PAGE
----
Cider Corner: How to Better Educate Your Consumer

Your cidery could be very misunderstood. Like any craft industry, there are many intricacies that you as an owner or cidermaker may know, but educating the consumer could still be lacking.

A few cideries shared their thoughts on helping to increase the knowledge base of their clients.

Ben Nielsen, Lassen Cider, Chico, California: “I do not have a full scale taproom, just a tasting room where people can come in and sample then hopefully go home with bottles. Most of the teaching is done verbally. The education is really non-stop. So many people are still unfamiliar with dry, heritage style cider, and they don’t understand the difference with cheap, mass produced cider, other than the obvious sweetness levels. Even many people working at taprooms and retailers don’t understand the differences between cider production methods. Extolling the fact that we press our own fruit and that it all comes from within a few hours drive of where we produce it is one of our main selling points. Having articles in local newspapers has sent a lot of people to check out our tasting room. Participating in beer and wine festivals is also great marketing! I question the effectiveness of social media, but maybe it’s just because I don’t put enough effort into it.”

Nicole Ward, Eastman’s Forgotten Ciders, Wheeler, Michigan: “We are primarily the ones working customer facing events right now, so that has been the easiest way to make sure the consumer is educated about who we are, what we do, how we do it. … We also try to highlight a lot of the behind the scenes on our Facebook and Instagram pages. We find people want to connect with the humor and tasks of owning an orchard/cidery, as much as they do our ciders. With that being said, we try to use consistent verbiage when talking to the consumer, so our messaging is straightforward and the same regardless of who is working.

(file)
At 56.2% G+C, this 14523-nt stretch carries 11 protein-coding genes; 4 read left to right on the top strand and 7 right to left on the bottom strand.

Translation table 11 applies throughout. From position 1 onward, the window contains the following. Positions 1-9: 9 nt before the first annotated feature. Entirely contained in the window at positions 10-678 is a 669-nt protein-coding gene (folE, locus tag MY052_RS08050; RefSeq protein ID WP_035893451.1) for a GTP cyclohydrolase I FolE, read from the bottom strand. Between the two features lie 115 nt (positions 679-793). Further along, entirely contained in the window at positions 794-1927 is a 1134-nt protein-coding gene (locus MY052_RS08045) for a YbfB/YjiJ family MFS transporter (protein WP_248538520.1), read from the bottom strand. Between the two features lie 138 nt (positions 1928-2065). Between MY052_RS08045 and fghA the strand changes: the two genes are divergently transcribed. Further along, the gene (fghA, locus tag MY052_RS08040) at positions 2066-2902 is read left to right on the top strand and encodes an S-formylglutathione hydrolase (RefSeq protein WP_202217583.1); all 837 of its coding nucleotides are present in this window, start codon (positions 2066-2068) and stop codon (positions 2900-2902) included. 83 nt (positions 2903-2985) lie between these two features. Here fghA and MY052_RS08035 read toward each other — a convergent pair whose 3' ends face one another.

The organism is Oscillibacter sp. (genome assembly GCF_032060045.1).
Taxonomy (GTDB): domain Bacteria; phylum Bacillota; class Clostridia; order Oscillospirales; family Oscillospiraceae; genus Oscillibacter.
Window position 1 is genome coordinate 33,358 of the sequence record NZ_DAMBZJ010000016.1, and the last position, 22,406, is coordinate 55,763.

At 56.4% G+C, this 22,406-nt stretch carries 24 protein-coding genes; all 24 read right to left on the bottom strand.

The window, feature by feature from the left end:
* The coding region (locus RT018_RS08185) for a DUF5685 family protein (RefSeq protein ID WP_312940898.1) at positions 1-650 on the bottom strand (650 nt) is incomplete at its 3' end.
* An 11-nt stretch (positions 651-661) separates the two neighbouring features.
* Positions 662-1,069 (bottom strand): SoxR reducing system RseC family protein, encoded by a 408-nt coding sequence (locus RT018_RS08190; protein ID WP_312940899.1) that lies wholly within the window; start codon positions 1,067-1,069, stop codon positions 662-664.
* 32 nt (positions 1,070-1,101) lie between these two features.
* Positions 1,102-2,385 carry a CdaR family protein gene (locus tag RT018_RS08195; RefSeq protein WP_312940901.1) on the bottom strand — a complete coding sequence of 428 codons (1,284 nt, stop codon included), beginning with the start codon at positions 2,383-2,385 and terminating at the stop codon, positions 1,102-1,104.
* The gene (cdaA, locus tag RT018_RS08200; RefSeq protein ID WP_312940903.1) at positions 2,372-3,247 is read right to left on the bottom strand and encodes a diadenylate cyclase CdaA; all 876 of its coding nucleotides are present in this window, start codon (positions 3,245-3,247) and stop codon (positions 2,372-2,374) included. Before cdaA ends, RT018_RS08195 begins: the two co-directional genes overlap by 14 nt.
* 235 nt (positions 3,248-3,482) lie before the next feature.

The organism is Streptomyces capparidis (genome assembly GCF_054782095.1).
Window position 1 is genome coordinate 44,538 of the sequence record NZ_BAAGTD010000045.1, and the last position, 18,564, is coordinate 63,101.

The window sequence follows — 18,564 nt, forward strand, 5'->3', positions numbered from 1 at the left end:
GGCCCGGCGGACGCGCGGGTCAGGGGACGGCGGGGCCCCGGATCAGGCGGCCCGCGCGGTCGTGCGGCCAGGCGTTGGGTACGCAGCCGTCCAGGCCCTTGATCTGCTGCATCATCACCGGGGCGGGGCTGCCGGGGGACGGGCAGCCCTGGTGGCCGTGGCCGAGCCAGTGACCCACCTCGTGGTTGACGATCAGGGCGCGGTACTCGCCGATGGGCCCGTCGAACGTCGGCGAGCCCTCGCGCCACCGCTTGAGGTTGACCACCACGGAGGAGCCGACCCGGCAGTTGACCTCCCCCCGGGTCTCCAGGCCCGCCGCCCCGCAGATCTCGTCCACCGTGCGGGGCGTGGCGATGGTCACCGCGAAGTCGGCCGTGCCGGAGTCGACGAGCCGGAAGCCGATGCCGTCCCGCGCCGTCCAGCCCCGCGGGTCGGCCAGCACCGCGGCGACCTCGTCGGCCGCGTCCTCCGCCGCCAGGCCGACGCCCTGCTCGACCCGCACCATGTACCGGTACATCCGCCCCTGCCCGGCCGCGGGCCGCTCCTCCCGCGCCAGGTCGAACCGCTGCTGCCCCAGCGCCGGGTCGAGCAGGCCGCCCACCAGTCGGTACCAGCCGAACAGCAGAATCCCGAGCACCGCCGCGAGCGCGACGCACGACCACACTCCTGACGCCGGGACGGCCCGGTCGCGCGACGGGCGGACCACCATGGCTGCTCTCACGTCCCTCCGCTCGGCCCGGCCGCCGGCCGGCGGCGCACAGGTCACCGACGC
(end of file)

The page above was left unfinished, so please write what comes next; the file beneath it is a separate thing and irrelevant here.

“We try to start with cool apple facts and information about what goes into our cider, because we have cool apples to talk about. Then when you start to talk about how we make our cider, they’re more interested. Then, it’s really about trying different ciders — ours and other people’s. That’s the only way people will start to become better cider connoisseurs. Not a ton of cider makers are producing really dry ciders, so it then becomes more about the nuances of the cider and how they might taste it differently because of the apples used in it.”

Olga Dressler, Dressler Estate, Downingtown, Pennsylvania: “Considering that our production space is in a converted garage, we ended up without the ability to operate a tasting room. We know this has a huge impact on our ability to talk directly with our consumers. Despite that fact, we choose to attend quite a few local farmers markets and treat them exactly how we would treat a tasting room. Our story is a very important part of our brand. Brian and I are the whole company and that usually surprises our customers! People ask us how we became involved in this industry and what we enjoy most. Our answers always revolve around the partnerships that make our dream possible. Since taprooms are an important way for consumers to see the process and ask questions, we make every effort to answer questions and guide people on how cider relates to other beverages they enjoy. As cider makers who produce from a winemaker’s perspective, sharing the process is the first step in educating our consumers. Brian and I spend time talking with consumers about the cider making process and how that differs from beer production. Lastly, to round out the picture for new cider consumers, we share our experiences and customer feedback on great food pairings since cider loves food!”

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